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Living Alone for the First Time: Tips for Home Security

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Living Alone for the First Time: Tips for Home Security
May 18, 2020
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Living Alone for the First Time: Tips for Home Security

Having

your own place can be quite an adjustment

Most of us are accustomed to living with others. We typically spend a couple of decades with our immediate families, followed by sharing space with roommates, partners, and families of our own. It can be especially challenging, then, when life events like divorce or bereavement leave us living alone. Even moving out of the family home for the first time can be nerve-wracking.

The freedom to decorate your way, eat and sleep when and where you like, and leave your dirty clothes on the floor can be easily eclipsed by things that go bump in the night. Whether your fears are all in your head or you have legitimate concerns about home security, there are steps you can take to increase your personal safety.

The following tips for living alone for the first time will help ease the transition between cohabitating and flying solo.

Aspects

of safety and security to consider when you’re on your own

While it’s important to follow general home security guidelines, whether you're residing solo or with others, there are additional safety measures that those living on their own should take. Let’s cover some strategies, including considering your home’s location, beefing up your home’s security, and keeping your personal information out of the wrong hands.

Know your

neighborhood

If you are moving from a shared home to one of your own, it helps to choose a safe place to live. Research the crime rate in any area of interest before you move.

Chart of crime statisticsChart of crime statistics
Neighborhood Scout is one source of crime rate data for U.S. cities.

 

If you are staying in a home you already live in or don’t have a lot of choice about where you move, it’s still a good idea to use online resources to learn about criminal activity in your neighborhood. Some of these platforms let you sign up to receive alerts when new crimes occur within a certain radius of your residence. Awareness can be key to reducing the chances that you will be victimized.

Secure

your doors and windows

A large percentage of burglars enter homes through an unlocked door or window. Keeping your doors and windows closed and locked even when you’re present can significantly reduce your risk of suffering a home invasion.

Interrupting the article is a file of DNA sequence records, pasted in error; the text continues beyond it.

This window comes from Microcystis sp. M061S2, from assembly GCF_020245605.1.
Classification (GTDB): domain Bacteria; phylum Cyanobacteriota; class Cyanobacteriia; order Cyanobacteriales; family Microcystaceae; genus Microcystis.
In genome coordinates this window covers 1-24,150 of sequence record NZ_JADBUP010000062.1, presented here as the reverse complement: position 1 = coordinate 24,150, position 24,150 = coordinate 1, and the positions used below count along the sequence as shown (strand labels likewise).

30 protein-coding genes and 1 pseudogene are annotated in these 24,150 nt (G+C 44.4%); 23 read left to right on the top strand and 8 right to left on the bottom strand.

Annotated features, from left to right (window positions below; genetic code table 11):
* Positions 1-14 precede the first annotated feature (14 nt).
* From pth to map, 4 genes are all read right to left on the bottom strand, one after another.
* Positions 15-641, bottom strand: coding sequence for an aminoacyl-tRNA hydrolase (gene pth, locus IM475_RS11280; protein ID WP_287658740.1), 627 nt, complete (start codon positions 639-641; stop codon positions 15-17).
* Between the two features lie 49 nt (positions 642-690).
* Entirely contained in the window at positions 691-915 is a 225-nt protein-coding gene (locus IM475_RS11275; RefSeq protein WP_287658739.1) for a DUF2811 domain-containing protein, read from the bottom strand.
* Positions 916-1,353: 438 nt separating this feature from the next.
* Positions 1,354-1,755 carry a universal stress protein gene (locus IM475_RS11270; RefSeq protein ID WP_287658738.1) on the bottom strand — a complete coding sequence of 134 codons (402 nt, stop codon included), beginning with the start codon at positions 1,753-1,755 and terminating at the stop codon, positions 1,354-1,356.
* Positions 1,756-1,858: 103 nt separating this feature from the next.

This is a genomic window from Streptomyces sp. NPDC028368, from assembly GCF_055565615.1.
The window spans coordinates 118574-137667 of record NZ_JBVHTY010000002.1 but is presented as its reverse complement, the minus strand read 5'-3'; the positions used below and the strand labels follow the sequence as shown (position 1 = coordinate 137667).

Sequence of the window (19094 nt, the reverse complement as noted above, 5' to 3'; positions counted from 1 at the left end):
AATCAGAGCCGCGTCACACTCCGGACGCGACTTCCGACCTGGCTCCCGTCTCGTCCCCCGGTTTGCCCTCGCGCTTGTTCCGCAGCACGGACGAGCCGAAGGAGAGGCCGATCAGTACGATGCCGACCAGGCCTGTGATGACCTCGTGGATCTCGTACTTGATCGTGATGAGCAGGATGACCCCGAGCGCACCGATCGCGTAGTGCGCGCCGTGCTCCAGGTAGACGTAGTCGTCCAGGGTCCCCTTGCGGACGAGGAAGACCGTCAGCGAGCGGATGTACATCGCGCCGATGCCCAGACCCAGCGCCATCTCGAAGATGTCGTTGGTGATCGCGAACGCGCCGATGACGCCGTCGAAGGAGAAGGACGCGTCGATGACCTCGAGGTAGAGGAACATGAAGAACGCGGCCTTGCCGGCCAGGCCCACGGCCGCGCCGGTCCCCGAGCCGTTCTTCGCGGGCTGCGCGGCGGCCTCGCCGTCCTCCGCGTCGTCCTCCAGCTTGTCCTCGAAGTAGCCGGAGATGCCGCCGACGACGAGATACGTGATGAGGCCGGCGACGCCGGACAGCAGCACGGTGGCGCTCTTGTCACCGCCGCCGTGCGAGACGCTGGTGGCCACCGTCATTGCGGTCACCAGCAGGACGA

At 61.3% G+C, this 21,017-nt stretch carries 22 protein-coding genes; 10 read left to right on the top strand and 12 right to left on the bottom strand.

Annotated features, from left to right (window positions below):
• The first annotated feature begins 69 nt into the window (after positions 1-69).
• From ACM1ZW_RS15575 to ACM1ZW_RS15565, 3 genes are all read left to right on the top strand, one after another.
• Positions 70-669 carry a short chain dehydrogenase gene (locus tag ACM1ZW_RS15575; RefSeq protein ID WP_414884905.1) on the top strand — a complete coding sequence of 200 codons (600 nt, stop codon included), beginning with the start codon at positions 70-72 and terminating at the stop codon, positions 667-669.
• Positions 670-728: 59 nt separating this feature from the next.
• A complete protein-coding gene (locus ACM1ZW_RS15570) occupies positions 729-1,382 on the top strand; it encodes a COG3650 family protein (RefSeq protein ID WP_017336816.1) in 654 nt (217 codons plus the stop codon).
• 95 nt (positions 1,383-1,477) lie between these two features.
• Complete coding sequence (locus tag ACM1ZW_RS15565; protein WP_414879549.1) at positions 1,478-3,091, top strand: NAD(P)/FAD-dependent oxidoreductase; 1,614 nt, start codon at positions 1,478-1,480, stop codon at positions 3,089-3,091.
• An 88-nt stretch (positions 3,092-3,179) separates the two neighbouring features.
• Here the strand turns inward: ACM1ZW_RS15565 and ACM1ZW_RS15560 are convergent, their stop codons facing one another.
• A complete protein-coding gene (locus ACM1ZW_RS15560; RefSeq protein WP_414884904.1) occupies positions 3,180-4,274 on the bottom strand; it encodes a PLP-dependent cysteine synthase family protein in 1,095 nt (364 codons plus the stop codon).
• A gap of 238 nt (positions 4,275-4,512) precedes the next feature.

You should also make sure your exterior doors, windows, and locks are sturdy and secure, following these detailed home safety tips. If possible, replace exterior locks as soon as you move in—you never know who could still have a key. And never leave an extra key hidden outside. Any hiding place you can think of, a burglar can think of too.

Consider

the ease of access to and from your home

If you live in a house, there are several things you can do to make it more difficult for an intruder to approach your home and enter it unobserved. Installing exterior lighting, trimming trees and bushes, and choosing appropriate fencing all have a part to play in increasing security.

As important as it is to keep uninvited guests out of your residence, it’s equally vital to plan an exit strategy for yourself in case of an emergency. Make sure you know how to remove bedroom window screens, invest in an emergency ladder for second-story rooms, and ensure that you have a way to call for help and a place to go when you leave.

Don’t

advertise the fact that you live alone

Keeping your house well-lit at night deters burglars and gives anyone watching the impression that more than one person is inside. Keep your curtains and blinds closed so that you and your belongings aren't readily visible to passersby. If possible, have company over frequently. One of the top tips for women living alone in an apartment is this: don’t put your full name on your mailbox. Just use your last name so that no one can tell that you’re on your own.

It’s also important not to let strangers into your home when you’re alone. Don’t open the door to unknown visitors. And though it’s not always feasible, if you have to give someone you don’t know access to your property—like a cable installer or appliance repair technician—you can invite a friend over during the service window as an extra precaution.

Share

information only with those you trust

Get to know your neighbors. They can help watch for suspicious activity in the area, check in regularly to make sure you’re okay, or help out in a pinch. It’s good to have someone nearby who can drop off groceries if you’re sick or take care of your home while you’re away on vacation. Keeping your lawn mowed, driveway shoveled, and mailbox from overflowing prevent your home from presenting a tempting invitation to burglars.

Be careful when sharing information on social media. Don’t broadcast your routine, location, living situation, or vacation plans to people you don’t know and trust. Share the pictures after you get home! You may, however, want to share your location with a close friend or family member by using a GPS-tracking mobile app like Life360 or Apple’s Find My Friends. That way, someone always knows where you are in case of an emergency.

Consider

these other measures